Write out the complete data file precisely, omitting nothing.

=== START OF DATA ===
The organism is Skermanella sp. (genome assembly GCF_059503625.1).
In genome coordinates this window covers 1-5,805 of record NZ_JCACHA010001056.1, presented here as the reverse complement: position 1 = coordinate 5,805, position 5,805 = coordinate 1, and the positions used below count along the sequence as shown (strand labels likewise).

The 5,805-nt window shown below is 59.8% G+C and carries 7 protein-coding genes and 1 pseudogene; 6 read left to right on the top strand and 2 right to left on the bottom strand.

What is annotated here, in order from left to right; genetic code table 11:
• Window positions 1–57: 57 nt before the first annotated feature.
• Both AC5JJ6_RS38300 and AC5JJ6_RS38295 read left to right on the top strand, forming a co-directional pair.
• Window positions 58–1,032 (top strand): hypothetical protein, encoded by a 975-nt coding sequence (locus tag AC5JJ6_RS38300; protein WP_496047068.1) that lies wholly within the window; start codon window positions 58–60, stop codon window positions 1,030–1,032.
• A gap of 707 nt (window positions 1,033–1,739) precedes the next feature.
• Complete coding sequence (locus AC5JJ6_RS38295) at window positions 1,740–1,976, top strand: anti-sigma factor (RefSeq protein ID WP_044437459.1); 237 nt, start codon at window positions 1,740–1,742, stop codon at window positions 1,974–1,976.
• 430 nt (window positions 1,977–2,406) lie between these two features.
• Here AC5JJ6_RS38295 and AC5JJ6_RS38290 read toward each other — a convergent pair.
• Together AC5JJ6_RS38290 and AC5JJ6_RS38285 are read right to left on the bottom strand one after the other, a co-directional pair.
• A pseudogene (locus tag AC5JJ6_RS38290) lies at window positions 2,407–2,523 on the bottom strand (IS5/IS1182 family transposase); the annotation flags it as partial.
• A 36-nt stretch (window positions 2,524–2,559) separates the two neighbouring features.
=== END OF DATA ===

The organism is Skermanella sp. (genome assembly GCF_059503625.1).
In genome coordinates this window covers 1-5,805 of record NZ_JCACHA010001056.1, presented here as the reverse complement: position 1 = coordinate 5,805, position 5,805 = coordinate 1, and the positions used below count along the sequence as shown (strand labels likewise).

The 5,805-nt window shown below is 59.8% G+C and carries 7 protein-coding genes and 1 pseudogene; 6 read left to right on the top strand and 2 right to left on the bottom strand.

What is annotated here, in order from left to right; genetic code table 11:
• Window positions 1–57: 57 nt before the first annotated feature.
• Both AC5JJ6_RS38300 and AC5JJ6_RS38295 read left to right on the top strand, forming a co-directional pair.
• Window positions 58–1,032 (top strand): hypothetical protein, encoded by a 975-nt coding sequence (locus tag AC5JJ6_RS38300; protein WP_496047068.1) that lies wholly within the window; start codon window positions 58–60, stop codon window positions 1,030–1,032.
• A gap of 707 nt (window positions 1,033–1,739) precedes the next feature.
• Complete coding sequence (locus AC5JJ6_RS38295) at window positions 1,740–1,976, top strand: anti-sigma factor (RefSeq protein ID WP_044437459.1); 237 nt, start codon at window positions 1,740–1,742, stop codon at window positions 1,974–1,976.
• 430 nt (window positions 1,977–2,406) lie between these two features.
• Here AC5JJ6_RS38295 and AC5JJ6_RS38290 read toward each other — a convergent pair.
• Together AC5JJ6_RS38290 and AC5JJ6_RS38285 are read right to left on the bottom strand one after the other, a co-directional pair.
• A pseudogene (locus tag AC5JJ6_RS38290) lies at window positions 2,407–2,523 on the bottom strand (IS5/IS1182 family transposase); the annotation flags it as partial.
• A 36-nt stretch (window positions 2,524–2,559) separates the two neighbouring features.